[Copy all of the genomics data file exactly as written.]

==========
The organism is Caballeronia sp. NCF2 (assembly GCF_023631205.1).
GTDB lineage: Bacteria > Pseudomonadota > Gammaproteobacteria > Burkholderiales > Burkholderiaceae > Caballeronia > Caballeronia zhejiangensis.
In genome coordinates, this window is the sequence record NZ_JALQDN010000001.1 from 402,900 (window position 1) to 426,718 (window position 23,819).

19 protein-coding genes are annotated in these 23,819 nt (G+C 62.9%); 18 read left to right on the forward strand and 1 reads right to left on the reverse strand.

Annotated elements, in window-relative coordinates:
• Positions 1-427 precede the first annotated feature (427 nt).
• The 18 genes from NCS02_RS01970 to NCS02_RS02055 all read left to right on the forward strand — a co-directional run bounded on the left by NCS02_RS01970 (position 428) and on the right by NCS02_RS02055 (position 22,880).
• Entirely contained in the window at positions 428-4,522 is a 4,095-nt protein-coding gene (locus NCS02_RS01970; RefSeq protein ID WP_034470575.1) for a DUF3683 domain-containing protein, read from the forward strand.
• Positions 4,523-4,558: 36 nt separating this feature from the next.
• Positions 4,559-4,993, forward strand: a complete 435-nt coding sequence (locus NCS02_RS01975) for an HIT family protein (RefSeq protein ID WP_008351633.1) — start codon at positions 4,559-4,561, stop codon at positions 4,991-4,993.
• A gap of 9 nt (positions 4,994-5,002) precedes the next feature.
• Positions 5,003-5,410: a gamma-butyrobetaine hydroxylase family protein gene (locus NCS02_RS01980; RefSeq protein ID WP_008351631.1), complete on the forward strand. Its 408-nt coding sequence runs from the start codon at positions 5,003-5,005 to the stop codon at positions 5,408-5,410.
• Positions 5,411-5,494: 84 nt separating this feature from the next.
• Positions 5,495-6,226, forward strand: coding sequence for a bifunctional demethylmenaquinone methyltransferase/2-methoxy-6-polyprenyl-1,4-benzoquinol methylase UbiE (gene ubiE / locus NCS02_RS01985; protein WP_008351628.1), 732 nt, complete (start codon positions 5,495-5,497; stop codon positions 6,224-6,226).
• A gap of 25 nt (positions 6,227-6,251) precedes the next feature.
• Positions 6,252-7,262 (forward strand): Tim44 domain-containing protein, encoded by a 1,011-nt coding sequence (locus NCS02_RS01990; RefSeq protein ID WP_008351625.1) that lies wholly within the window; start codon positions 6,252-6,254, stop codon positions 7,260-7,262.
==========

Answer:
The organism is Caballeronia sp. NCF2 (assembly GCF_023631205.1).
GTDB lineage: Bacteria > Pseudomonadota > Gammaproteobacteria > Burkholderiales > Burkholderiaceae > Caballeronia > Caballeronia zhejiangensis.
In genome coordinates, this window is the sequence record NZ_JALQDN010000001.1 from 402,900 (window position 1) to 426,718 (window position 23,819).

19 protein-coding genes are annotated in these 23,819 nt (G+C 62.9%); 18 read left to right on the forward strand and 1 reads right to left on the reverse strand.

Annotated elements, in window-relative coordinates:
• Positions 1-427 precede the first annotated feature (427 nt).
• The 18 genes from NCS02_RS01970 to NCS02_RS02055 all read left to right on the forward strand — a co-directional run bounded on the left by NCS02_RS01970 (position 428) and on the right by NCS02_RS02055 (position 22,880).
• Entirely contained in the window at positions 428-4,522 is a 4,095-nt protein-coding gene (locus NCS02_RS01970; RefSeq protein ID WP_034470575.1) for a DUF3683 domain-containing protein, read from the forward strand.
• Positions 4,523-4,558: 36 nt separating this feature from the next.
• Positions 4,559-4,993, forward strand: a complete 435-nt coding sequence (locus NCS02_RS01975) for an HIT family protein (RefSeq protein ID WP_008351633.1) — start codon at positions 4,559-4,561, stop codon at positions 4,991-4,993.
• A gap of 9 nt (positions 4,994-5,002) precedes the next feature.
• Positions 5,003-5,410: a gamma-butyrobetaine hydroxylase family protein gene (locus NCS02_RS01980; RefSeq protein ID WP_008351631.1), complete on the forward strand. Its 408-nt coding sequence runs from the start codon at positions 5,003-5,005 to the stop codon at positions 5,408-5,410.
• Positions 5,411-5,494: 84 nt separating this feature from the next.
• Positions 5,495-6,226, forward strand: coding sequence for a bifunctional demethylmenaquinone methyltransferase/2-methoxy-6-polyprenyl-1,4-benzoquinol methylase UbiE (gene ubiE / locus NCS02_RS01985; protein WP_008351628.1), 732 nt, complete (start codon positions 5,495-5,497; stop codon positions 6,224-6,226).
• A gap of 25 nt (positions 6,227-6,251) precedes the next feature.
• Positions 6,252-7,262 (forward strand): Tim44 domain-containing protein, encoded by a 1,011-nt coding sequence (locus NCS02_RS01990; RefSeq protein ID WP_008351625.1) that lies wholly within the window; start codon positions 6,252-6,254, stop codon positions 7,260-7,262.